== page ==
Concerto for piano, trumpet & strings
Tango, for orchestra
Concerto No. 1 in C minor for piano, trumpet and strings Op. 35
Wolfgang Amadeus Mozart
Symphony No. 41 in C major K.551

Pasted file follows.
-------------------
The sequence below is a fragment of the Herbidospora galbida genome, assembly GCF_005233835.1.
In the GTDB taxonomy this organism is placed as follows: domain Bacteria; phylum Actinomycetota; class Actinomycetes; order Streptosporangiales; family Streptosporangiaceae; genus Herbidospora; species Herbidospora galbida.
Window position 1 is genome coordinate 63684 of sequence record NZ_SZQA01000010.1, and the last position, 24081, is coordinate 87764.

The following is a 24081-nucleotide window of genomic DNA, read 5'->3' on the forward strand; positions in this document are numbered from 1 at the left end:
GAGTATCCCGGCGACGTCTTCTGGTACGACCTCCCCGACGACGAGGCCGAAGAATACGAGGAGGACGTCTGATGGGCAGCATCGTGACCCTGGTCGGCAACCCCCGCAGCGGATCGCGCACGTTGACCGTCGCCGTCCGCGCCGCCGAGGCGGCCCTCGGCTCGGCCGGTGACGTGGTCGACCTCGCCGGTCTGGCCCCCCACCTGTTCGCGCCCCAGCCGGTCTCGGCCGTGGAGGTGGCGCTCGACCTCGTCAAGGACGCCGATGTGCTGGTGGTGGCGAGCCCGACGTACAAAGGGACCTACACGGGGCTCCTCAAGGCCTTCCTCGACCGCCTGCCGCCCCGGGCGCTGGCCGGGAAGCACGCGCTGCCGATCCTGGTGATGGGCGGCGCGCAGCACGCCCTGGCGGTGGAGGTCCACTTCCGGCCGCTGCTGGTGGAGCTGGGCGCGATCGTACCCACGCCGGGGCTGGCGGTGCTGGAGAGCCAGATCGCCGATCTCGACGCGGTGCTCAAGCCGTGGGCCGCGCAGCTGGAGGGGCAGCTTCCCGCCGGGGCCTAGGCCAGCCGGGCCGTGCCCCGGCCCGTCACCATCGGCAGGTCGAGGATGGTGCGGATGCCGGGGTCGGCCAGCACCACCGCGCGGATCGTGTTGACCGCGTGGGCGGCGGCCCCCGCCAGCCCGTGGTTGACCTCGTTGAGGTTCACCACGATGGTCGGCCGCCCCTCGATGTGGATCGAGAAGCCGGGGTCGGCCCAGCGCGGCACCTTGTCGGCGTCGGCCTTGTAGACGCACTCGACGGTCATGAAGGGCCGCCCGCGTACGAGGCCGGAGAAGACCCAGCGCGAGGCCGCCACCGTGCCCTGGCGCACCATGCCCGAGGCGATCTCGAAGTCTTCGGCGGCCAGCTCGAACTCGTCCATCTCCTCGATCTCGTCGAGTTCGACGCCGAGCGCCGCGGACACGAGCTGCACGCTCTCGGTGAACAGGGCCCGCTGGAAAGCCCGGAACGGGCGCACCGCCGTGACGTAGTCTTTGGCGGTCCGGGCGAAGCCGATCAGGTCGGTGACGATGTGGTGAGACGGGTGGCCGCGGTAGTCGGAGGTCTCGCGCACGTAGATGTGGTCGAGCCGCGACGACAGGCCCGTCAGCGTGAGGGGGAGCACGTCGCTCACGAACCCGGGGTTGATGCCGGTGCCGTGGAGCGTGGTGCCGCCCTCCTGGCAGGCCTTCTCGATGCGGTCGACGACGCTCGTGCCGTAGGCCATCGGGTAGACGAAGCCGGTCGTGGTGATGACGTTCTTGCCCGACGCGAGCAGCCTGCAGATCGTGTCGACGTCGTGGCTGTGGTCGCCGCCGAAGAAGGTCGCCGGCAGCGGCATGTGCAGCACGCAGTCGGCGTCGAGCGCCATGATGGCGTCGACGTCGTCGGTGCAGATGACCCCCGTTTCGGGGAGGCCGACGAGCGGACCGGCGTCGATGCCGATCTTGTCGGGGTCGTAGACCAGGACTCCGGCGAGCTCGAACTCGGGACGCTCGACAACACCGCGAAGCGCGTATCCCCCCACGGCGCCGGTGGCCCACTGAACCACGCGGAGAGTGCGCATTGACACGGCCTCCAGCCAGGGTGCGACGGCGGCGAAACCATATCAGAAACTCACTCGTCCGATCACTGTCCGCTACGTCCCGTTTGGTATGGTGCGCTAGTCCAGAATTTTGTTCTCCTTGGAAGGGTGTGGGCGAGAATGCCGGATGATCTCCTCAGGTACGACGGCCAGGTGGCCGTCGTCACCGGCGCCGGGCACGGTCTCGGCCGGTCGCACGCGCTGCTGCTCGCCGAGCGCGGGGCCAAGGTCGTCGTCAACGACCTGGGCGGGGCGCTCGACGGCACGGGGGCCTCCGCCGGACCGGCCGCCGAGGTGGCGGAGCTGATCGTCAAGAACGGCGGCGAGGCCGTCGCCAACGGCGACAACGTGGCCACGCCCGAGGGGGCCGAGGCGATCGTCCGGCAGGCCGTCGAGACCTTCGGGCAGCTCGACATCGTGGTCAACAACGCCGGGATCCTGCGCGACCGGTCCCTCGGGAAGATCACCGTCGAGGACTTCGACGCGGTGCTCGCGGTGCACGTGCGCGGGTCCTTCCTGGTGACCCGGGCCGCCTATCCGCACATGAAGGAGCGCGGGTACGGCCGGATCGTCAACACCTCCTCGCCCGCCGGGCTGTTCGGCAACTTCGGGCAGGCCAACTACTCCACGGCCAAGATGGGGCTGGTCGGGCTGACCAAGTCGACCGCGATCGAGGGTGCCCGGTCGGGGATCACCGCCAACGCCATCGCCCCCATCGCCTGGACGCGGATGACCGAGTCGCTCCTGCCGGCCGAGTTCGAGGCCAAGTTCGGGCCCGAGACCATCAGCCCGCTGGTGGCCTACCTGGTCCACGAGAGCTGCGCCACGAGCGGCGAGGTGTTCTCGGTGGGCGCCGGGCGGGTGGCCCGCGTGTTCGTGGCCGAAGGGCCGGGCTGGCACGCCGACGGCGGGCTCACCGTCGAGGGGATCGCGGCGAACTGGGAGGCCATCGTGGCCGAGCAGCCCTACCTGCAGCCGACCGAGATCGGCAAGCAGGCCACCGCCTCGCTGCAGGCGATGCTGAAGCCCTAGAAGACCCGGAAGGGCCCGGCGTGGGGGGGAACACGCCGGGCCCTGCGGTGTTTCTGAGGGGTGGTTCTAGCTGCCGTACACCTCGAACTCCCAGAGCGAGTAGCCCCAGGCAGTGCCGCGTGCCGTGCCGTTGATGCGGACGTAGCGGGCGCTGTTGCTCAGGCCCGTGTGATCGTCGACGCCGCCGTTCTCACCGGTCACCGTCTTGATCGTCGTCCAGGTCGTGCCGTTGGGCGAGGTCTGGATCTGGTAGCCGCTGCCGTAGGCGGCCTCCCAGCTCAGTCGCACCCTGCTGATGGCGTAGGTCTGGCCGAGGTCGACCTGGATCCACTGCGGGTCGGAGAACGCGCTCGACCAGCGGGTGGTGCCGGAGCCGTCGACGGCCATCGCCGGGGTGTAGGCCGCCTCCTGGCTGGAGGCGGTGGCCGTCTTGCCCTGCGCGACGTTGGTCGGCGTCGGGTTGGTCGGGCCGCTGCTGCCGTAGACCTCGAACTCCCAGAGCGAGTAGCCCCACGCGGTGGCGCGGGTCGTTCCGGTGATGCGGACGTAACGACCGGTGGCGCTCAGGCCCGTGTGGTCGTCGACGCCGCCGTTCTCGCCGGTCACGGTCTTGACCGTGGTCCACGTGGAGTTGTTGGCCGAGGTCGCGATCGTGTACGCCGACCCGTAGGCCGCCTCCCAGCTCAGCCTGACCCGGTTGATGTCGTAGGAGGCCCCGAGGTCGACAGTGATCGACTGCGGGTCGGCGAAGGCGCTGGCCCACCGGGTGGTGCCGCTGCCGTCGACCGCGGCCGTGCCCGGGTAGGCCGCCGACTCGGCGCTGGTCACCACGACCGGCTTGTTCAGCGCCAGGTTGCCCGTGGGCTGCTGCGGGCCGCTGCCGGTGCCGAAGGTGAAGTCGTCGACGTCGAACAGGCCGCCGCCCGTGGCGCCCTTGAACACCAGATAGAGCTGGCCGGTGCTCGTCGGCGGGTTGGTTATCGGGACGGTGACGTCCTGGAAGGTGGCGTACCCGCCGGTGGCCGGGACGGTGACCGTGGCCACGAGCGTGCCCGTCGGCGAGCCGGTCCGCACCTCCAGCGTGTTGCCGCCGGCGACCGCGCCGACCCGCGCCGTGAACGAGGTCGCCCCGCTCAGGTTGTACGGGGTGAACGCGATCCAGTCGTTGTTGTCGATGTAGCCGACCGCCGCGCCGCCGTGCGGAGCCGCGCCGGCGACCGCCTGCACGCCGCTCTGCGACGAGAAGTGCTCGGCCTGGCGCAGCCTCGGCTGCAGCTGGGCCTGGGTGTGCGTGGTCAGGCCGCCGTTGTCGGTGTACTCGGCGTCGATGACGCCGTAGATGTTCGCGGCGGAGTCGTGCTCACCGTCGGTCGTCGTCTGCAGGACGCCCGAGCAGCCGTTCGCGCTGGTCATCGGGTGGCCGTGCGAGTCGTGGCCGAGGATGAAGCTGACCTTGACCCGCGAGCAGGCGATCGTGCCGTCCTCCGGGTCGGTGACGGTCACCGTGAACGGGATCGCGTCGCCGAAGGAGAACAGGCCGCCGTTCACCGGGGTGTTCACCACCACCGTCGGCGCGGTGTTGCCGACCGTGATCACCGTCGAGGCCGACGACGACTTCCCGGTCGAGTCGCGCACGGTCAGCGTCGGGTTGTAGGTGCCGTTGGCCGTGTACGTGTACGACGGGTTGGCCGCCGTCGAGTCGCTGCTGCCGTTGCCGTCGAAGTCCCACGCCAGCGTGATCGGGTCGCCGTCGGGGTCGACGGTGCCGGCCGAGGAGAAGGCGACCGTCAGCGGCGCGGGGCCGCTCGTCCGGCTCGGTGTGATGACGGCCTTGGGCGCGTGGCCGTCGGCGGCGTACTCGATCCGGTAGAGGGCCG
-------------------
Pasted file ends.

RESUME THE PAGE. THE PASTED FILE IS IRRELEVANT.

Born, like our soloist Martha Argerich, in Argentina, the tango has spread all over the planet, becoming one of the most popular forms of music. This did not escape Stravinsky, who composed one as soon as he arrived in the United States. Created in 1941 by Benny Goodman, Stravinsky's Tango, one suspects, does not really follow tradition, but on the contrary takes side roads in an atmosphere created from scratch. The neoclassicism made fashionable by Stravinsky seems to have reached the ears of the young Shostakovich when he composed his Piano Concerto No. 1 to which he added a maliciously parodic solo trumpet. Shostakovich’s mocking tone and unbridled humor reign supreme over this concerto, which over the years has become one of his most performed works. "Immortal and ideal model of the symphony" for Mendelssohn, Mozart's last Symphony No. 41, entitled Jupiterby an English impresario who had a sense of the formula, always amazes with the perfection of its writing. His poetic scope, his dynamism, his knowledge of counterpoint quite simply make him one of the greatest monuments of Western music.